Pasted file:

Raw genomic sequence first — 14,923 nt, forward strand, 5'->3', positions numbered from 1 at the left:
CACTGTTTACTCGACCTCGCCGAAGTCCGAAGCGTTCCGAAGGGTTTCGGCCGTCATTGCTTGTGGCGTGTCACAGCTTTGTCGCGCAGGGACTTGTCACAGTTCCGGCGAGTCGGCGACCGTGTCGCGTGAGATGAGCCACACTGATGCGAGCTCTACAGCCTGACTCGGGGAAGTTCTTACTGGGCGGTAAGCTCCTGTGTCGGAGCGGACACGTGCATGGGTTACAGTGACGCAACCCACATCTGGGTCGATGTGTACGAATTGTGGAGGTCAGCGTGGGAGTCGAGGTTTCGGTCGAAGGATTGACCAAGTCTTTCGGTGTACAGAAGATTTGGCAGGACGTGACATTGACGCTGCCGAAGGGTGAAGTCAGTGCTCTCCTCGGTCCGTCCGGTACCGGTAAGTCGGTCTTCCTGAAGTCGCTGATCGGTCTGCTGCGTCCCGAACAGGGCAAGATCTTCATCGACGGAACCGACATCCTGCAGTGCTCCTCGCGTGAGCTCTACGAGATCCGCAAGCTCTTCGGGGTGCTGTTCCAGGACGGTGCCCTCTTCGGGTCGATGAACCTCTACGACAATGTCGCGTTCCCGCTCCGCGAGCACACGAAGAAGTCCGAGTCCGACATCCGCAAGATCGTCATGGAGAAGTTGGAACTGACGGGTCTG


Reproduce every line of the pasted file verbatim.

Raw genomic sequence first — 14,923 nt, forward strand, 5'->3', positions numbered from 1 at the left:
CACTGTTTACTCGACCTCGCCGAAGTCCGAAGCGTTCCGAAGGGTTTCGGCCGTCATTGCTTGTGGCGTGTCACAGCTTTGTCGCGCAGGGACTTGTCACAGTTCCGGCGAGTCGGCGACCGTGTCGCGTGAGATGAGCCACACTGATGCGAGCTCTACAGCCTGACTCGGGGAAGTTCTTACTGGGCGGTAAGCTCCTGTGTCGGAGCGGACACGTGCATGGGTTACAGTGACGCAACCCACATCTGGGTCGATGTGTACGAATTGTGGAGGTCAGCGTGGGAGTCGAGGTTTCGGTCGAAGGATTGACCAAGTCTTTCGGTGTACAGAAGATTTGGCAGGACGTGACATTGACGCTGCCGAAGGGTGAAGTCAGTGCTCTCCTCGGTCCGTCCGGTACCGGTAAGTCGGTCTTCCTGAAGTCGCTGATCGGTCTGCTGCGTCCCGAACAGGGCAAGATCTTCATCGACGGAACCGACATCCTGCAGTGCTCCTCGCGTGAGCTCTACGAGATCCGCAAGCTCTTCGGGGTGCTGTTCCAGGACGGTGCCCTCTTCGGGTCGATGAACCTCTACGACAATGTCGCGTTCCCGCTCCGCGAGCACACGAAGAAGTCCGAGTCCGACATCCGCAAGATCGTCATGGAGAAGTTGGAACTGACGGGTCTG